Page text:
Mark Fleischmann

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Mark Fleischmann Posted: Jan 10, 2007 1 comments
Get ready for wireless everything, a major theme at the show. Apple TV is grabbing the headlines, with MacWorld happening in SF at the same time as CES, but those wanting a cable-free life got a bunch of new options in Vegas this week. Going wireless is Neosonik's whole raison d'etre. Plug in your video source via HDMI 1.3 and watch (if such were possible) your video signals fly as an H.264 video transmission with audio in a separate stream. Depending on the size of supplied speakers, cost ranges from $6000 for Series 4 to $10,000 for Series 6.
Mark Fleischmann Posted: Jan 10, 2007 1 comments
I'm beginning to lose track of the number of "goes wireless" headlines I'm writing. In a move reminiscent of Microsoft's Zune, Sandisk--which last year humiliated Steve Jobs by introducing an 8GB flash memory player before Apple did--has introduced the Sansa Connect, which uses wi-fi hotspots to tap into Internet radio and yet-to-be-announced download services (in the recent past SanDisk has done business with Rhapsody, hint hint). Zune killer? The price is $249 and it ships in a few months.
Mark Fleischmann Posted: Jan 10, 2007 3 comments
The JBL Control On Air 2.4G is so eager to identify itself that it approaches incoherence. It's based on the way-cool rubber-clad indoor/outdoor Control1Extreme speaker (whose 1980s grandpapa is the Pro III) with a 2.4GHz wireless thing. Now the name makes sense, doesn't it?
Mark Fleischmann Posted: Jan 10, 2007 3 comments
Taiwan-based AOSRA's HD FVD format has driven both Blu-ray and HD DVD from the market, ending an ugly format war that threatened to go on for years. This poster explains why: The price is "low," compared to the "high" prices of other formats. Said Blu-ray and HD DVD spokespeople in unison: "We surrender to HD FVD. We cannot go on living a lie. What are we going to tell our parents?" Then they burst into tears. (Enlargement, spec sheet.)
Mark Fleischmann Posted: Jan 09, 2007 3 comments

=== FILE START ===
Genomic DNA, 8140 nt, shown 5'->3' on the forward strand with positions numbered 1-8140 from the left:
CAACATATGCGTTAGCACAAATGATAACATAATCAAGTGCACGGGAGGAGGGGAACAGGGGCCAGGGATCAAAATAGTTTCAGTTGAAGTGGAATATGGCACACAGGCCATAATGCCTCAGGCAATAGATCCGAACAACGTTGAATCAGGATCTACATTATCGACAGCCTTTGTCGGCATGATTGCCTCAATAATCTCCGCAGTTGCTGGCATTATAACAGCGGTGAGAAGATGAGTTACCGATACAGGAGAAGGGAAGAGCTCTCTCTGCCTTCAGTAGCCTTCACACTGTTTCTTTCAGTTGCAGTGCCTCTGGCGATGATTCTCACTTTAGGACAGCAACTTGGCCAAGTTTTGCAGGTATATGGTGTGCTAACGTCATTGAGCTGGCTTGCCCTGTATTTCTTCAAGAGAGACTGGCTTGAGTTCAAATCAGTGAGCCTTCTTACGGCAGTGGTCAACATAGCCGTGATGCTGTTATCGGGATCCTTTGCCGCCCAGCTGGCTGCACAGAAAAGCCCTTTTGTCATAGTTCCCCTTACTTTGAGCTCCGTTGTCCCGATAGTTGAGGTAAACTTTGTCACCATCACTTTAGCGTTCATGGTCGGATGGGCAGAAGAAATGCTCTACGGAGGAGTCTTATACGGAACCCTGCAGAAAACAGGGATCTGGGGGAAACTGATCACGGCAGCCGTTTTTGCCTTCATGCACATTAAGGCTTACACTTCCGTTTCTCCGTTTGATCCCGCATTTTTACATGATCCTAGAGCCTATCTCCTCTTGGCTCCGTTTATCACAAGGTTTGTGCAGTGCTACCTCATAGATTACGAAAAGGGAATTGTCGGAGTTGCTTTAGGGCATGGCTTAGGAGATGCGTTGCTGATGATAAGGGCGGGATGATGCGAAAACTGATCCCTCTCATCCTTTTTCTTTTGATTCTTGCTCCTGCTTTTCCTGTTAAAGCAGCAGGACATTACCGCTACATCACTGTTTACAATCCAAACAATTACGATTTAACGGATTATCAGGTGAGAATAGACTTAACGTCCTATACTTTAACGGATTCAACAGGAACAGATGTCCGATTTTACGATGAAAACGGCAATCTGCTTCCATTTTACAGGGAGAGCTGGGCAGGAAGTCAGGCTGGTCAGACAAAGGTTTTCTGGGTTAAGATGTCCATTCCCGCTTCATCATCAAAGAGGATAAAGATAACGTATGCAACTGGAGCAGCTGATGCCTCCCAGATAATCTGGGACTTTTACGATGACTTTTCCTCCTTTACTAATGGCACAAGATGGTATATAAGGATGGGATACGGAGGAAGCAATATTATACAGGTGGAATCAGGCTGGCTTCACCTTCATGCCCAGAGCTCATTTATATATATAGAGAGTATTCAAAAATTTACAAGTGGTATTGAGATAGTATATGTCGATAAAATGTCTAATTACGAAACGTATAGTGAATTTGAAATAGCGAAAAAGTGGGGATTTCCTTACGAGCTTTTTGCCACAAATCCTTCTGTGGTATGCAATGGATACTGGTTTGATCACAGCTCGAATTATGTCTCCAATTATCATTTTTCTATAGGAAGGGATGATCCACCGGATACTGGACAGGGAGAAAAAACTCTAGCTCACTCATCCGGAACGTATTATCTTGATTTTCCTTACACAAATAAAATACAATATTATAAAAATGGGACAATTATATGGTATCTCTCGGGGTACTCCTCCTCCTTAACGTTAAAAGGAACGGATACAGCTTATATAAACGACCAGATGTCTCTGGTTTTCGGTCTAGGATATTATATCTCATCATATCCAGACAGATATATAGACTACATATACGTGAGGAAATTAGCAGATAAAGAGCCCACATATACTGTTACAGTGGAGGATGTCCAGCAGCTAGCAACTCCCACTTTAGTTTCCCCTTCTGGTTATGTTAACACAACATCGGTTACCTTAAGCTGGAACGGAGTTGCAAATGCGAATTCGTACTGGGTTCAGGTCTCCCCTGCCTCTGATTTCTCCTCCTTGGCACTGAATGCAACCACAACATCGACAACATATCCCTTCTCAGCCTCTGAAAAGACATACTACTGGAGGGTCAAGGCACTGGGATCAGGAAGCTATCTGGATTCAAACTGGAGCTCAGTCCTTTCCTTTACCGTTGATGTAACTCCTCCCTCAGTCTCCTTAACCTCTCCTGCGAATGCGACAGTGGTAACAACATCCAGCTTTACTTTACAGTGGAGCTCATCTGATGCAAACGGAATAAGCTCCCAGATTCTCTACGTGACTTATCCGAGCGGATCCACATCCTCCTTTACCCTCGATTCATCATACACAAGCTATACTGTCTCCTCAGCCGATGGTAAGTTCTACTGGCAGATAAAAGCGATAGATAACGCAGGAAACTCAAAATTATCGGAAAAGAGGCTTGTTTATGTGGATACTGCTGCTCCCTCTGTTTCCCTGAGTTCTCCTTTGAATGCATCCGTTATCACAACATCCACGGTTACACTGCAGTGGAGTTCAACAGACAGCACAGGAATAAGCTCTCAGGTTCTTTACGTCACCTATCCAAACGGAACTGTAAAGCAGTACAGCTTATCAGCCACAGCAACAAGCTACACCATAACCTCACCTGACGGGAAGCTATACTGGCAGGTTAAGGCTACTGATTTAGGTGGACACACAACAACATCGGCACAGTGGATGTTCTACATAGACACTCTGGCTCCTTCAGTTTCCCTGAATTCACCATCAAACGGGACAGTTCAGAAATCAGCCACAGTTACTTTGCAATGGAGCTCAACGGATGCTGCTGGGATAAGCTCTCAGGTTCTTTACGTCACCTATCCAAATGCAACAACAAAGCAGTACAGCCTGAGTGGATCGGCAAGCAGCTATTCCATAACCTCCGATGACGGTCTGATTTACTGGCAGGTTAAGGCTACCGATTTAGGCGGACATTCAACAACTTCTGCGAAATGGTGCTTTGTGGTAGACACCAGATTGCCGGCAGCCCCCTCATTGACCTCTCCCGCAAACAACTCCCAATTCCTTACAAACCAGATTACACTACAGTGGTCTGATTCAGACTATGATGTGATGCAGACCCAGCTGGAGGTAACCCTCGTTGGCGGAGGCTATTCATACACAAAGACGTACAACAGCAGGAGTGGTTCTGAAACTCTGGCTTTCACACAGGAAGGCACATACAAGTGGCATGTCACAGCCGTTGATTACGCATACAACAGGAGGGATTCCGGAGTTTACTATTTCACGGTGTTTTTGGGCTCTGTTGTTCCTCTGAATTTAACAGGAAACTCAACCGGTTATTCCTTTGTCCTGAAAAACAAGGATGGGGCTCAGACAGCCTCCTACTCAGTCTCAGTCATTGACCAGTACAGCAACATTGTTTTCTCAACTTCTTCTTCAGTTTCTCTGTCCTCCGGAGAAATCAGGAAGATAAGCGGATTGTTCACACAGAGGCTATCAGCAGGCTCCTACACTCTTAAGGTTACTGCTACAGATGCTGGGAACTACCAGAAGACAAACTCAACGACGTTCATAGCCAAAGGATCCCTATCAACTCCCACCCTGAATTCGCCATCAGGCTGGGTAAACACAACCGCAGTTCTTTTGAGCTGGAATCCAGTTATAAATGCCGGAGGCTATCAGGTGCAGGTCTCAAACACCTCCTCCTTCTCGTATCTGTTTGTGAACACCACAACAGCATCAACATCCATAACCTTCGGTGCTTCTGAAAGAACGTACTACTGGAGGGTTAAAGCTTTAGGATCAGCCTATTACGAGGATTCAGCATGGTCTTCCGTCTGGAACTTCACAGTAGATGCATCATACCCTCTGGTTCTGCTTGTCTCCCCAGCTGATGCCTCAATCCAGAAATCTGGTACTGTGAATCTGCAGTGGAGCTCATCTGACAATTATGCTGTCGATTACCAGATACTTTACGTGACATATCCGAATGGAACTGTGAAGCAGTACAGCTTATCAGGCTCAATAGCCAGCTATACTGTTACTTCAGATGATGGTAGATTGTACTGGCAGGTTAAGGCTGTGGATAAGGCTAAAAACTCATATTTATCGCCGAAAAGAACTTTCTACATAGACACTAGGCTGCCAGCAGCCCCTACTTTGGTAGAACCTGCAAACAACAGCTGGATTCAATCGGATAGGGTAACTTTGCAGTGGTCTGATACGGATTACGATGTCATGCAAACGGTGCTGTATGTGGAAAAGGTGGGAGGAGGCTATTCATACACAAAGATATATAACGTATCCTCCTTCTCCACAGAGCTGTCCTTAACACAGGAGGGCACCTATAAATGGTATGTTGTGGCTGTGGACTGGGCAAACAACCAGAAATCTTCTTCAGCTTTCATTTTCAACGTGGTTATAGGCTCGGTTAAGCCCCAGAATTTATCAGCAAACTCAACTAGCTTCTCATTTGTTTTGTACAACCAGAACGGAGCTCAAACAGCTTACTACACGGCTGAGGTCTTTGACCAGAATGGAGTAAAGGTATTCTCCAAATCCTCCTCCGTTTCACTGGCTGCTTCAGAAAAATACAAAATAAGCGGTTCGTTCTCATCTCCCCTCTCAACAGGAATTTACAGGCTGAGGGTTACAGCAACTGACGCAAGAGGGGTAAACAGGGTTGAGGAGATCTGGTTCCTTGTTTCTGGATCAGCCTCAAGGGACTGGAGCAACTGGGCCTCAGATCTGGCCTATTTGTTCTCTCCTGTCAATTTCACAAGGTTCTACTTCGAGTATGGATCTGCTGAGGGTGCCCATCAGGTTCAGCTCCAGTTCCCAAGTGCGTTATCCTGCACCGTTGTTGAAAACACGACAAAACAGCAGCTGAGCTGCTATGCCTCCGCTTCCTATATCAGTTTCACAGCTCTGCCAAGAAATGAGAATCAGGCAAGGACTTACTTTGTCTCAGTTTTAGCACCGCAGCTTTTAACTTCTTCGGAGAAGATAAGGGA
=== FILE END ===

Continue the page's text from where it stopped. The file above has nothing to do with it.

The ProCinema 600 sat/sub set replaces the same-sized ProCinema 60 for $799. In a more ambitious mood, DefTech also showed the mythos ST SuperTower ($1799/each) with a built-in powered SuperCube subwoofer. New in-ceiling and in-wall speakers were also announced.
Mark Fleischmann Posted: Jan 09, 2007 1 comments
You are still loved.
Mark Fleischmann Posted: Jan 09, 2007 1 comments
JBL's new ES Series will include a tower with six-inch woofers ($500/each), plus a center ($329), surround ($329/pair), bookshelf ($400/pair), larger bookshelf ($500/pair), and a couple of subs ($450 and $550). I'm still waiting to get my hands on the cute bottle-shaped CS 6100 unveiled at CEDIA in September 2006. It's on the way!
Mark Fleischmann Posted: Jan 09, 2007 1 comments
HK's CP 55 home theater package consists of the AVR 146 receiver ($349 when bought separately) with the DVD 38 player and a lovely 5.1-channel sat/sub set in gloss black. The price is $1199 and it's shipping soon. Definitely a contender.
Mark Fleischmann Posted: Jan 09, 2007 1 comments
Cambridge SoundWorks attempts to out-Tivoli Tivoli with a traditional AM/FM radio (none o' yer fancy digital stuff) including a six-in-one tuning dial (that is, it moves faster than your hand). It costs $120. Analog chic? Priceless.
Mark Fleischmann Posted: Jan 09, 2007 1 comments
Replacing the value-oriented Beta Series, Infinity's new Classia Series starts with the C336 tower ($899/pair) with three six-inch woofers, a 3.5-inch midrange, and one-inch tweeter, all in the company's composite aluminum/ceramic CMD material. There's also a C225 center ($499), C205 bookshelf ($329/pair), C255BS dipole ($499/pair), and 12-inch PS-12 sub ($799). The classily shaped MDF cabinet looks like the extruded aluminum in the higher-end Cascade Series. Fed a brassy big band, the system showed off its extended treble and overall naturalness. In development: a wireless sub!

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